ICC left reeling as arbitration court chairman Tercier resigns
31 March 2008
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The resignation of Pierre Tercier as chairman of the International Chamber of Commerce's (ICC) International Court of Arbitration has given the impression that the organisation is in turmoil.
Last week Tercier shocked the arbitration world by taking the decision to stand down at the end of June. The ICC says Tercier's decision to leave was due to his "divergent views on the organisational relationship between the court and the general secretariat of the ICC" (www.thelawyer.com, 20 March).
A source close to the ICC claims Tercier could not get his way in relation to the court breaking its final link with the ICC to make it an absolutely autonomous body.
"The ICC is a politically motivated organisation and Tercier felt that, without a divide between the ICC's secretariat and that of the court's, it looked as if there was a lack of independence for the court," says the industry insider. Tercier didn't fit the mould and his supposedly radical ideas rubbed them up the wrong way.
"His ;innovation ;and ;brilliant connections will be an absolute loss to the court. In the short term Tercier leaving the court leaves it much like a headless chicken."
The court's secretary general Jason Fry, meanwhile, hit back at claims that the ICC court has lost its direction. "Pierre's resignation has been portrayed as a constitutional crisis, but this hasn't been the case," he says. "It doesn't change how the court operates day to day. Pierre's decision to resign is unfortunate, to say the least. It's something we regret, but life goes on." Fry confirms that Tercier had a different vision for the future. "He wanted the secretariat of the court to have greater operational autonomy and this view was not shared by the ICC's chairmanship. Therefore they wouldn't support Pierre's candidacy for another term. His reaction was to resign. The independence of the court is not and was not the issue.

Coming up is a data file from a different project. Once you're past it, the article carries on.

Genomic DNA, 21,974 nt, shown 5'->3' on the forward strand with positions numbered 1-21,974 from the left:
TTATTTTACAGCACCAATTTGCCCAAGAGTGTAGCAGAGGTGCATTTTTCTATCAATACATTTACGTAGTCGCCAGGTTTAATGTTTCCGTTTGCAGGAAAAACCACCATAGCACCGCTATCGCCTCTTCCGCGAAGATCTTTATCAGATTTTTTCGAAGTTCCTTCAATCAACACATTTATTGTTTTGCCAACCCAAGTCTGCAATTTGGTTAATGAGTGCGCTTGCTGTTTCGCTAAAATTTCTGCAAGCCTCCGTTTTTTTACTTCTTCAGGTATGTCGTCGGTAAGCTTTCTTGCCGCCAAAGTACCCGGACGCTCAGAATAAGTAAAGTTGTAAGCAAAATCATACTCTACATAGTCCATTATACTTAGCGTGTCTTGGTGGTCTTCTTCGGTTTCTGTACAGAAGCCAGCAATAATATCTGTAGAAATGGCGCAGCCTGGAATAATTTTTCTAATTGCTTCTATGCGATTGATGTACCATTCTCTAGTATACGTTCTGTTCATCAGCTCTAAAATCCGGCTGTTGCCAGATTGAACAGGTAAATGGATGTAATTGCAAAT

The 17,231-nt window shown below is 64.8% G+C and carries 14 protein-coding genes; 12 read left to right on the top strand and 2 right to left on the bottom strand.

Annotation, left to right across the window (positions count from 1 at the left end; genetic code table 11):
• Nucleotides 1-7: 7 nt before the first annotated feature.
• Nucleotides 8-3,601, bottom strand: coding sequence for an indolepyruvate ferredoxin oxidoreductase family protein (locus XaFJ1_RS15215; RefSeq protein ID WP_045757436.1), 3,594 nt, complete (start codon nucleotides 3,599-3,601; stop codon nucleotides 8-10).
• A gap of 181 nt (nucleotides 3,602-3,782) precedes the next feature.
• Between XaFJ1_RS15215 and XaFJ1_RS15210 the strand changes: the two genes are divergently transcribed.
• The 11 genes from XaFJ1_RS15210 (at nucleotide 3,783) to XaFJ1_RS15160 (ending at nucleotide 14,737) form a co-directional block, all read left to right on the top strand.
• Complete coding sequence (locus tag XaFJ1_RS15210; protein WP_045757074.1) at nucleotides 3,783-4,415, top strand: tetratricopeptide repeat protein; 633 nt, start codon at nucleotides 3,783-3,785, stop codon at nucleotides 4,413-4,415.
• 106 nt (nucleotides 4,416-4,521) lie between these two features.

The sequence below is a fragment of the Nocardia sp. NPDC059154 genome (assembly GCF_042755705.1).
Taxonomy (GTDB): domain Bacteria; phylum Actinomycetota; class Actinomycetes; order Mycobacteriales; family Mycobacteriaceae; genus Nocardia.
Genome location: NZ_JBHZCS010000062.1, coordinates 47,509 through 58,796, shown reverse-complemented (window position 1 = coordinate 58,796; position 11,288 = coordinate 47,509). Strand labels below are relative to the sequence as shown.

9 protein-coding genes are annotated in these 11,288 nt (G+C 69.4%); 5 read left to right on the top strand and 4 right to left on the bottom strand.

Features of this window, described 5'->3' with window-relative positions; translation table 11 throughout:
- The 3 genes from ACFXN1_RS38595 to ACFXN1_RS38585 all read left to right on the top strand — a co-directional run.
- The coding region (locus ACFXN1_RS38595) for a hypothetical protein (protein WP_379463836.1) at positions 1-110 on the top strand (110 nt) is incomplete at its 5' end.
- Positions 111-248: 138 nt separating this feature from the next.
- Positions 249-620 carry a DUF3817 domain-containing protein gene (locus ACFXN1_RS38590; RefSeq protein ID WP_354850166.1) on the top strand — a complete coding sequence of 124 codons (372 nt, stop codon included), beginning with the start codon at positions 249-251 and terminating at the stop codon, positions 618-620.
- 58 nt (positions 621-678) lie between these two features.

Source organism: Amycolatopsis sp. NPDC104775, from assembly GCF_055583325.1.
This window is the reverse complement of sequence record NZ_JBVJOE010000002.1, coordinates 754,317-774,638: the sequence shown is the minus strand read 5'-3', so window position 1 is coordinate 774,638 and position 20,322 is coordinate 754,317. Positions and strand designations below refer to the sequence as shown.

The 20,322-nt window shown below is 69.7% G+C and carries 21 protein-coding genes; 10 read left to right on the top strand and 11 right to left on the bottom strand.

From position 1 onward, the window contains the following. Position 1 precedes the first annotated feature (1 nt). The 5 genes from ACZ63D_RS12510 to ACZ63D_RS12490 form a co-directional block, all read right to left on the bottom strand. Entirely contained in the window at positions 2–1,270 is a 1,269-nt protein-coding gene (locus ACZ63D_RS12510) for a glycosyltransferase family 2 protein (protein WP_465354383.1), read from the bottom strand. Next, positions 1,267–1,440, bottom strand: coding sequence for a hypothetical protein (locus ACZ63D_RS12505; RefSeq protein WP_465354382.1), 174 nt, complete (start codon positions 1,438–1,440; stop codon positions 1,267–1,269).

"If I didn't feel that the ICC and the court can continue to develop together, I would also have handed in my resignation. The proof is in the pudding, and I feel we have a bright future."
Many on the arbitration circuit are concerned that Tercier was pushed out to make way for someone more in tune with the ICC's vision for the court, but Fry is keen to allay any fears on this point.
"It's simply not part of a grand scheme to put a preselected candidate into the place of Pierre," says Fry. "The process is starting now to look for Pierre's replacement. It will be carefully considered and will be transparent."
So the race is on to find a replacement for Tercier and speculation is rife as to who will take on the court chairmanship. Names that have been touted include Swiss Arbitration Association president Dr Markus Wirth, as well as International Bar Association president Fernando Pombo.
But ICC secretary general Guy Sebban will not be drawn into a debate on who he believes will become the court's next chair, instead echoing Fry's sentiment that it will be a transparent process.
"Everyone knows everyone in the arbitration world, which will facilitate things, but we have an external body looking at the appointment to make sure the process is done with neutrality," says Sebban. "The court's very important for us and we mean to stay as a key player and leader in the market. This means we need a strong ambassador for arbitration to take on the role, especially as the court continues to move forward."
The transformation of the court that Sebban alludes to includes becoming more international and less Paris-centric. As The Lawyer revealed (24 March), this includes launching in Singapore. Unfortunately for the court, its transformation will continue to be overshadowed until Tercier's successor is appointed.